Today Twentieth Century Fox Home Entertainment has released the first season of the Lost in Space reboot on both Blu-ray and DVD, so a Netflix subscription is no longer required to check out this fantastic series. All ten episodes of the season are split across three Blu-ray discs, and the quality of the presentation is quite good. The video is pristine, with a clean, detailed picture that looks amazing. From the stark white and metallic furnishings of the ship, to the blue and orange shades of the uniforms, the colors look beautiful. The detailed picture also nicley captures surface textures, reflections in glass, and the Robot’s unique starry “eye”. The show’s visual effects also look seamless and natural. The disc’s audio track provides clear dialogue, but at times felt a little front-heavy. That said, it does utilize the surround channels at times to provide some immersive moments like storms brewing overhead, or the sound of a burning forest. And the film’s constant/delightful score sounds great. The discs are packed in an multi-disc HD keepcase, without a slipcover. All of the bonus material resides on the third disc. This includes 3 short deleted scenes, and about 25-minutes of behind-the-scenes featurettes. The disc also includes the unaired/colorized pilot from the original 1960s series.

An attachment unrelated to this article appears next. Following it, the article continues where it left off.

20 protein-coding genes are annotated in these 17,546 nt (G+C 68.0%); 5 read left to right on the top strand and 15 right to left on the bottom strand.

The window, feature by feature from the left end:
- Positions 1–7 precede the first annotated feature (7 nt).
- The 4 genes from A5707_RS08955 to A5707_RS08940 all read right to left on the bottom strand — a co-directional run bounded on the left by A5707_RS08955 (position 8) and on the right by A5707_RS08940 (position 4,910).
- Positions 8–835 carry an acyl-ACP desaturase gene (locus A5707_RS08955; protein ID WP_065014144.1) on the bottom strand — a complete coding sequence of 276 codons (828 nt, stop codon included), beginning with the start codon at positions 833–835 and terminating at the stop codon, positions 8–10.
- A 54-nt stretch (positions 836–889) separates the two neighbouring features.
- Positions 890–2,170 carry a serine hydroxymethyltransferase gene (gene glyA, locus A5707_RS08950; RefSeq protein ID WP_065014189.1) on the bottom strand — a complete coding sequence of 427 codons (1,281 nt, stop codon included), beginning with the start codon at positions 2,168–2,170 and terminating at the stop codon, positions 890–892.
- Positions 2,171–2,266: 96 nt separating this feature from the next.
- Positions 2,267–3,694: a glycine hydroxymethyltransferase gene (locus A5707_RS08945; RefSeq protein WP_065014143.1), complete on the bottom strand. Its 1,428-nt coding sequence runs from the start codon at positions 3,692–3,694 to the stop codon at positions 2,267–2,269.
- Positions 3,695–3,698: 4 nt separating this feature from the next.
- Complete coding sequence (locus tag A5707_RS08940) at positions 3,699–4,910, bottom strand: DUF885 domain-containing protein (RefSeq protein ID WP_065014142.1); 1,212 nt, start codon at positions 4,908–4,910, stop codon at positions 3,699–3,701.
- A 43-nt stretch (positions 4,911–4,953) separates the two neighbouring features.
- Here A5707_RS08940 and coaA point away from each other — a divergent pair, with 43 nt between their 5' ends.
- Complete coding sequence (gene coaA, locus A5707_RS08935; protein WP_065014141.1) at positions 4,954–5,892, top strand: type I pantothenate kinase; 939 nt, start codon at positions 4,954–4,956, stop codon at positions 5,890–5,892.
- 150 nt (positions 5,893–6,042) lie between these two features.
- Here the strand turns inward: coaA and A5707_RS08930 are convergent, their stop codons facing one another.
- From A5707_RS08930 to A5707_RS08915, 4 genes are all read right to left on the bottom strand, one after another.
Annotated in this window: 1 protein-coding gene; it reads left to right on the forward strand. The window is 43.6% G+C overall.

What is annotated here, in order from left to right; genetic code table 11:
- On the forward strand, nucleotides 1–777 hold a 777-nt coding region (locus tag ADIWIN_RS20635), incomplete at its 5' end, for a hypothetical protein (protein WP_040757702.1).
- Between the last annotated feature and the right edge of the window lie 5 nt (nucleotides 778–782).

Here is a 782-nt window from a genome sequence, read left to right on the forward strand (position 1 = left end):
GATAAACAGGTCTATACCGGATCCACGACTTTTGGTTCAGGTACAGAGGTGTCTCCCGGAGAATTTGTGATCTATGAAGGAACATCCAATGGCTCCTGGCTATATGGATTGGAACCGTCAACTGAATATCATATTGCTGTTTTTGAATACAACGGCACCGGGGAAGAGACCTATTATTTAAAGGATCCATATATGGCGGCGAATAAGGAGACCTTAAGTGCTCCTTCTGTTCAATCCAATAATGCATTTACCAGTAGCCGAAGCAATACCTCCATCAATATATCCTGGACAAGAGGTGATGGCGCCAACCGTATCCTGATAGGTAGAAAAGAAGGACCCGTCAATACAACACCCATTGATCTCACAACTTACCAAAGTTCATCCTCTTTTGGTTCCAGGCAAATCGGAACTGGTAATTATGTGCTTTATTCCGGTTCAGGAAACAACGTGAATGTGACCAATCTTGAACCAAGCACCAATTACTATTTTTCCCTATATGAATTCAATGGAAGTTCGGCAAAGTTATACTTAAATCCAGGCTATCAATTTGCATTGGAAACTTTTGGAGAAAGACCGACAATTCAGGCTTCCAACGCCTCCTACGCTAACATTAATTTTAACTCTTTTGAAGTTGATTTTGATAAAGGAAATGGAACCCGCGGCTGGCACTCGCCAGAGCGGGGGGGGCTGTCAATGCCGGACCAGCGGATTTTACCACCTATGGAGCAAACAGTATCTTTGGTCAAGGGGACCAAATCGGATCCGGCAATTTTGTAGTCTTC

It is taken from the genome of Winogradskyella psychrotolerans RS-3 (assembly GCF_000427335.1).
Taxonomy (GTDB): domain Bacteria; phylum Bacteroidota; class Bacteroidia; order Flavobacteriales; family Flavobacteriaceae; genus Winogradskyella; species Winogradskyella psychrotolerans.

- All 10 episodes of the first season:
Disc 1: “Impact”, “Diamonds in the Sky”, “Infestation”, “The Robinsons Were Here”
Disc 2: “Transmission”, “Eulogy”, “Pressurized”, “Trajectory”
Disc 3: “Resurrection”, “Danger, Will Robinson”
- 1080p / Widescreen 2.00:1
- Audio: English DTS-HD Master Audio 5.1
- Subtitles: English SDH
- Deleted Scenes (3:42)
Collection of three deleted scenes that play back-to-back without any reference as to where they fit into the series.
- No Place to Hide (52:12)